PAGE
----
Miss Peterson, Mr. Baker, Mr. DuBoff:
I am very glad to welcome you here to the Cabinet Room of the White House today.
We have the very distinct pleasure of presenting awards to three outstanding young people--people who each in their own way represent a triumph of the spirit. They are blind.
Sherrill Peterson has been blind since birth.
Larry Baker and Leonard DuBoff became blind as young men.
They have more in common than their handicap: They share a determination, a self-respect, and a faith in their own ability.
Each one is graduating in the top few percentage points of his or her class. If they had been lesser human beings, they could have taken a different path. They could have wallowed in self-pity, depending on charity and living very empty lives. They could have let their blindness become more than just a physical affliction.
But they knew, as we do, that the time has passed when the handicapped are shunted off in the backwaters of society, and the time has passed when our only attitudes toward the blind are pity and rejection.
So they chose to stand on their own, asking to be treated not with sympathy, but to be treated with respect.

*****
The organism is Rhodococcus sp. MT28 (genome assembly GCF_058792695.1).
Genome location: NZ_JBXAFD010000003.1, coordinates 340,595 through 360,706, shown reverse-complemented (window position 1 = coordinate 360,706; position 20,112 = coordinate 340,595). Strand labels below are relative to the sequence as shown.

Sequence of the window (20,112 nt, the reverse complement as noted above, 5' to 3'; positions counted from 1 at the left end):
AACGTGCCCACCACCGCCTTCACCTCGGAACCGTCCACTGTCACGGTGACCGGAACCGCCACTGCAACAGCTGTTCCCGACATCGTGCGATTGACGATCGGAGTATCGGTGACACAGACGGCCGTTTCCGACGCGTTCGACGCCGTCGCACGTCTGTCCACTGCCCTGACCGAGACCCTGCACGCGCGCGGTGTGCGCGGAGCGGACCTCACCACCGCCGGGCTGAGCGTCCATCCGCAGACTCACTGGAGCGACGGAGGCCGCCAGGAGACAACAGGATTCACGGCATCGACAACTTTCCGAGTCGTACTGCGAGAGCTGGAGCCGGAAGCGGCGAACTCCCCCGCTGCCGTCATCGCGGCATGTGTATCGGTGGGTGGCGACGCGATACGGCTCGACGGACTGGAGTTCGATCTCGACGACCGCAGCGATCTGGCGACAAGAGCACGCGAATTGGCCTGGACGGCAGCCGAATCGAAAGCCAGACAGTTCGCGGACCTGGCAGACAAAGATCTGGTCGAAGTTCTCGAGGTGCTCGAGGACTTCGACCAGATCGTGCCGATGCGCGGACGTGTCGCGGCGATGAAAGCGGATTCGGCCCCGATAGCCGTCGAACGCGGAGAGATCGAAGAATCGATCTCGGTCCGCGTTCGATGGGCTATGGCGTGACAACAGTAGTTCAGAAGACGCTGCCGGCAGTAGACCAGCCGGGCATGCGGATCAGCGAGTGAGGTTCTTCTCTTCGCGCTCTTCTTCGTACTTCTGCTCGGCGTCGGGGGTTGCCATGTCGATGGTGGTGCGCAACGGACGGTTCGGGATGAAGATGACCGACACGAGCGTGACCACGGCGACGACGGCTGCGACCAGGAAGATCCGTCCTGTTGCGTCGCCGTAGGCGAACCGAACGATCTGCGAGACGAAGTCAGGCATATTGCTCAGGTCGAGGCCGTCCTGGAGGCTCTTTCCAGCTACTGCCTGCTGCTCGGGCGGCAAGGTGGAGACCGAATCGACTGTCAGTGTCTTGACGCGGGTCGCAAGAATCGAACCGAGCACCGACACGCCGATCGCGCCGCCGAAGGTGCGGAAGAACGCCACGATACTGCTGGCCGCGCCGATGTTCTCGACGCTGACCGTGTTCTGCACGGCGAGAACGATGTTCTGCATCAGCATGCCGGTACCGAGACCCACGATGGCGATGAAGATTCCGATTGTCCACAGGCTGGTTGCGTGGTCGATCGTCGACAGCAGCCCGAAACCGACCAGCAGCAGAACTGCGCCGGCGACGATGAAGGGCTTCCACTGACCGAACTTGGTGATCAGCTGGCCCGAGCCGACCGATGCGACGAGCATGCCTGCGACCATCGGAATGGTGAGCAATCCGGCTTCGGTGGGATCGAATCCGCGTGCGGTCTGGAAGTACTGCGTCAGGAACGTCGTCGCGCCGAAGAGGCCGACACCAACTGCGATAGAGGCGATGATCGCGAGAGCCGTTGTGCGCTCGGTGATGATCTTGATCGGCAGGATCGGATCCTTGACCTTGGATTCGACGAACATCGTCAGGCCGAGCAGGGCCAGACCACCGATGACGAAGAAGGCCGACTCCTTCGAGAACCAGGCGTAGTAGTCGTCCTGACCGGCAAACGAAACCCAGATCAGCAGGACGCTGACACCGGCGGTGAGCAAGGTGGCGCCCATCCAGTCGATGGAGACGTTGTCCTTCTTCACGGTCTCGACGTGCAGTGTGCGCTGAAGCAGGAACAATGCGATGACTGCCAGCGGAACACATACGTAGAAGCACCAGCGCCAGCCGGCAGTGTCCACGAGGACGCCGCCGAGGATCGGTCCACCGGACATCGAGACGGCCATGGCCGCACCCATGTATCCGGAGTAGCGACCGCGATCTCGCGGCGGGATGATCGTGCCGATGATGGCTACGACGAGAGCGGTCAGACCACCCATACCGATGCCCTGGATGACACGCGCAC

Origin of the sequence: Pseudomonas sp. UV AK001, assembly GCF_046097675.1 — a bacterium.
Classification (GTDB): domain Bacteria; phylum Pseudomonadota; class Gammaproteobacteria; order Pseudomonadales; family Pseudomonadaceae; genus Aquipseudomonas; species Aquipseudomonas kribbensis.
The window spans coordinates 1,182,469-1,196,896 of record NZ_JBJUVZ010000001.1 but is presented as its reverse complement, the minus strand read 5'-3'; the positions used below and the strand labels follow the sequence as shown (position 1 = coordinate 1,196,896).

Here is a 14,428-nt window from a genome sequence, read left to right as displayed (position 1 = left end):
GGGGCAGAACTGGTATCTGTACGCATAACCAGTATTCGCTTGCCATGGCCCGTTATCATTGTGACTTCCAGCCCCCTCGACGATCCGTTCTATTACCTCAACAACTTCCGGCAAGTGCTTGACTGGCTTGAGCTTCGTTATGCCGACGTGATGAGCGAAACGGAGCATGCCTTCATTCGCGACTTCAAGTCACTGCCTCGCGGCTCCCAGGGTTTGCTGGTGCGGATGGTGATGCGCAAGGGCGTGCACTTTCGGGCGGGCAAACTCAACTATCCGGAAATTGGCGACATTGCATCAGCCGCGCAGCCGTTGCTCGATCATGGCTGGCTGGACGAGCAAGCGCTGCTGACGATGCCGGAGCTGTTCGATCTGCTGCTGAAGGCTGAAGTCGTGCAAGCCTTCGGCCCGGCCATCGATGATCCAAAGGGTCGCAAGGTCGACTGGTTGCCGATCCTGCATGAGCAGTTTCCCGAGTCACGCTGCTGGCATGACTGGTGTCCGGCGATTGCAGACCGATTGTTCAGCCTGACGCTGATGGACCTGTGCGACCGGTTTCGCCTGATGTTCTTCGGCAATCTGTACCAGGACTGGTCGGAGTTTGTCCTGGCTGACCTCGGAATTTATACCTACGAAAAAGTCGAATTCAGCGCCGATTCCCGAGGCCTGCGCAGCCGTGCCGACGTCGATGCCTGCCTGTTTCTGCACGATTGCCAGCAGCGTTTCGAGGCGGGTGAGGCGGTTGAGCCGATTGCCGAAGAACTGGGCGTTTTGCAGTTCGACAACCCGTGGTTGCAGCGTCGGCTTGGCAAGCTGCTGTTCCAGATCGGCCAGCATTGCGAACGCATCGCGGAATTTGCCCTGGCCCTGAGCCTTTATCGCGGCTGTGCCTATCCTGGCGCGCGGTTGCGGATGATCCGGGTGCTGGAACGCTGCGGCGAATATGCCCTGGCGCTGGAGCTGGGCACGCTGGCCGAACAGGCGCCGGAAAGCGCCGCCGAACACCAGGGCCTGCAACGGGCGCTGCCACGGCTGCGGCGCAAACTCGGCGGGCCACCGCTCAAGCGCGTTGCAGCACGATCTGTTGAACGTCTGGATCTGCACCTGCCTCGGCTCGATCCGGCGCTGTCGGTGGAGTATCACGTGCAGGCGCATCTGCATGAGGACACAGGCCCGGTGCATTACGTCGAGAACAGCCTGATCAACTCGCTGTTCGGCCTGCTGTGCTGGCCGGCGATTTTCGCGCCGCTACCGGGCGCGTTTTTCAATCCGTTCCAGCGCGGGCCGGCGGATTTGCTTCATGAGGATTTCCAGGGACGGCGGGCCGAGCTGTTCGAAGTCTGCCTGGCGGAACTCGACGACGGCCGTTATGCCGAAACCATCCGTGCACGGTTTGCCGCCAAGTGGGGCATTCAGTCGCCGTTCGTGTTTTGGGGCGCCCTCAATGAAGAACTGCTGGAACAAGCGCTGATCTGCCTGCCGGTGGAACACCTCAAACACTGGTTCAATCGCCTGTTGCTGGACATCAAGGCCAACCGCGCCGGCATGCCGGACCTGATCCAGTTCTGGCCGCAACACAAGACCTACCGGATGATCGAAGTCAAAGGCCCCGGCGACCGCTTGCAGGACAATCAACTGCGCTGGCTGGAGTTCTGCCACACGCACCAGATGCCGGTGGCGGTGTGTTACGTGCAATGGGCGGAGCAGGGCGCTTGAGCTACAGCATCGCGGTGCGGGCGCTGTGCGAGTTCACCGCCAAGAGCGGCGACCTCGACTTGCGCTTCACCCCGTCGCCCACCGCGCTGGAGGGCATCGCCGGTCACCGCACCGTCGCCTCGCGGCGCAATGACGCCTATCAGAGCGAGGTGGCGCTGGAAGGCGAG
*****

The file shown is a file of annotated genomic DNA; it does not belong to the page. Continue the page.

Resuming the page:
They want the burdens of responsibility, as well as the rewards.
They know the value of many things that some of us take for granted.
None of us is completely safe from the terrible accidents which could take our sight. We are making progress in the fight against the many causes of blindness.
Yet, we still have in America 400,000 people who are legally blind, a million more whose eyes are so bad that they can't read a newspaper, and 3 1/2 million who have only partial vision.
What Sherrill, Larry, and Leonard have proven is that none of these people need be lost as wage earners or active family members, or contributors to our communities.
One of the great pleasures I had early in my days in the White House was to take a distinguished lawyer who was blind and put him on the Tax Court. And the fine things I have heard about his performance have really made me pleased that I took that action.
Now, it is true that none of us would envy your handicap, but all of us would do well to envy your character.
I remember once overhearing an argument between two men. One was blind. The other man was chewing the blind man up one side and down the other for a business decision he had made.
When the argument was over, someone went up to the sighted fellow and said, "You should not have done that. Didn't you know he was blind?"
The man was a little surprised. "What does that have to do with anything?" he said. "That man has a better mind than you and I put together, and he made a stupid mistake. He would never have forgiven me if I hadn't bawled him out."
So I say to all of you that I would never have forgiven myself if I had not come here to meet with you and to recognize you, to try to gain strength from you, and to learn from you.
Thank you very much.